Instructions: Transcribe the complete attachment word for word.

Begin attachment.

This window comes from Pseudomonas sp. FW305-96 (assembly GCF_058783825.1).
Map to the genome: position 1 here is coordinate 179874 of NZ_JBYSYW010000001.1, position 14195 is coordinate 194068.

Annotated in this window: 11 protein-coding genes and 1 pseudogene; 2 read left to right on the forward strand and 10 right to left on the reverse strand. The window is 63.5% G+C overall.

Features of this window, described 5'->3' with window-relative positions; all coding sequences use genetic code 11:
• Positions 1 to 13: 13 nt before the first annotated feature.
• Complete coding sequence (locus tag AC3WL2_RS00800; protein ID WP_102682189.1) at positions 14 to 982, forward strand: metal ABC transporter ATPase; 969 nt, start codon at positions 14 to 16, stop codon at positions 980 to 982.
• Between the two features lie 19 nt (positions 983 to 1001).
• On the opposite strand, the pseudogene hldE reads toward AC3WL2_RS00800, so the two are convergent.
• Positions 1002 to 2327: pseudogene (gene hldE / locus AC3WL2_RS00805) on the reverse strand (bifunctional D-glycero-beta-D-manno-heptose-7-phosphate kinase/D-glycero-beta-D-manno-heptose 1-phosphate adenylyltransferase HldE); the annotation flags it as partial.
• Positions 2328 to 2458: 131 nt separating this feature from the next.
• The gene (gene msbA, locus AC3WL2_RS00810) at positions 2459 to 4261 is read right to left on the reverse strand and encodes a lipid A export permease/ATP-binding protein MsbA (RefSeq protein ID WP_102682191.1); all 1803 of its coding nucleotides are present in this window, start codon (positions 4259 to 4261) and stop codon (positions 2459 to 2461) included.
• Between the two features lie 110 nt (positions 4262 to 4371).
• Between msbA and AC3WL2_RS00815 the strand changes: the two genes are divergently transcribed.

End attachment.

This window comes from Pseudomonas sp. FW305-96 (assembly GCF_058783825.1).
Map to the genome: position 1 here is coordinate 179874 of NZ_JBYSYW010000001.1, position 14195 is coordinate 194068.

Annotated in this window: 11 protein-coding genes and 1 pseudogene; 2 read left to right on the forward strand and 10 right to left on the reverse strand. The window is 63.5% G+C overall.

Features of this window, described 5'->3' with window-relative positions; all coding sequences use genetic code 11:
• Positions 1 to 13: 13 nt before the first annotated feature.
• Complete coding sequence (locus tag AC3WL2_RS00800; protein ID WP_102682189.1) at positions 14 to 982, forward strand: metal ABC transporter ATPase; 969 nt, start codon at positions 14 to 16, stop codon at positions 980 to 982.
• Between the two features lie 19 nt (positions 983 to 1001).
• On the opposite strand, the pseudogene hldE reads toward AC3WL2_RS00800, so the two are convergent.
• Positions 1002 to 2327: pseudogene (gene hldE / locus AC3WL2_RS00805) on the reverse strand (bifunctional D-glycero-beta-D-manno-heptose-7-phosphate kinase/D-glycero-beta-D-manno-heptose 1-phosphate adenylyltransferase HldE); the annotation flags it as partial.
• Positions 2328 to 2458: 131 nt separating this feature from the next.
• The gene (gene msbA, locus AC3WL2_RS00810) at positions 2459 to 4261 is read right to left on the reverse strand and encodes a lipid A export permease/ATP-binding protein MsbA (RefSeq protein ID WP_102682191.1); all 1803 of its coding nucleotides are present in this window, start codon (positions 4259 to 4261) and stop codon (positions 2459 to 2461) included.
• Between the two features lie 110 nt (positions 4262 to 4371).
• Between msbA and AC3WL2_RS00815 the strand changes: the two genes are divergently transcribed.